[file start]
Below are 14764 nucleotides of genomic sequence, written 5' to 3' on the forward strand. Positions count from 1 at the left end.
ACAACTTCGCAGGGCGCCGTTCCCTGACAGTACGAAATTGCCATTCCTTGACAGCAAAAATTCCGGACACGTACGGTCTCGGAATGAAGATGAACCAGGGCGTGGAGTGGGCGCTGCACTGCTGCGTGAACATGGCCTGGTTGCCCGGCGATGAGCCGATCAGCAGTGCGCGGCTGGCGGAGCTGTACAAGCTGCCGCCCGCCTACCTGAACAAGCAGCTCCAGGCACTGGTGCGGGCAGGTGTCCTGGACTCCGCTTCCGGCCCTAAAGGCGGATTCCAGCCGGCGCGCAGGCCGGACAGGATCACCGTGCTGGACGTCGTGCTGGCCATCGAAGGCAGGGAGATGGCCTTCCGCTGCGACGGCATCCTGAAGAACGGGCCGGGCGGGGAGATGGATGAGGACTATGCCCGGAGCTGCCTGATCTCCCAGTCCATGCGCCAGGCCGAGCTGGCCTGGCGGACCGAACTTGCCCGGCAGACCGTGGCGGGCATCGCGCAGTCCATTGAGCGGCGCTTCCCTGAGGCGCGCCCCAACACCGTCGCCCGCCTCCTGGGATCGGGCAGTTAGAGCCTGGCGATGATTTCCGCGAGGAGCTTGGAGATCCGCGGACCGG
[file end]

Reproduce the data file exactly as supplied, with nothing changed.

Below are 14764 nucleotides of genomic sequence, written 5' to 3' on the forward strand. Positions count from 1 at the left end.
ACAACTTCGCAGGGCGCCGTTCCCTGACAGTACGAAATTGCCATTCCTTGACAGCAAAAATTCCGGACACGTACGGTCTCGGAATGAAGATGAACCAGGGCGTGGAGTGGGCGCTGCACTGCTGCGTGAACATGGCCTGGTTGCCCGGCGATGAGCCGATCAGCAGTGCGCGGCTGGCGGAGCTGTACAAGCTGCCGCCCGCCTACCTGAACAAGCAGCTCCAGGCACTGGTGCGGGCAGGTGTCCTGGACTCCGCTTCCGGCCCTAAAGGCGGATTCCAGCCGGCGCGCAGGCCGGACAGGATCACCGTGCTGGACGTCGTGCTGGCCATCGAAGGCAGGGAGATGGCCTTCCGCTGCGACGGCATCCTGAAGAACGGGCCGGGCGGGGAGATGGATGAGGACTATGCCCGGAGCTGCCTGATCTCCCAGTCCATGCGCCAGGCCGAGCTGGCCTGGCGGACCGAACTTGCCCGGCAGACCGTGGCGGGCATCGCGCAGTCCATTGAGCGGCGCTTCCCTGAGGCGCGCCCCAACACCGTCGCCCGCCTCCTGGGATCGGGCAGTTAGAGCCTGGCGATGATTTCCGCGAGGAGCTTGGAGATCCGCGGACCGG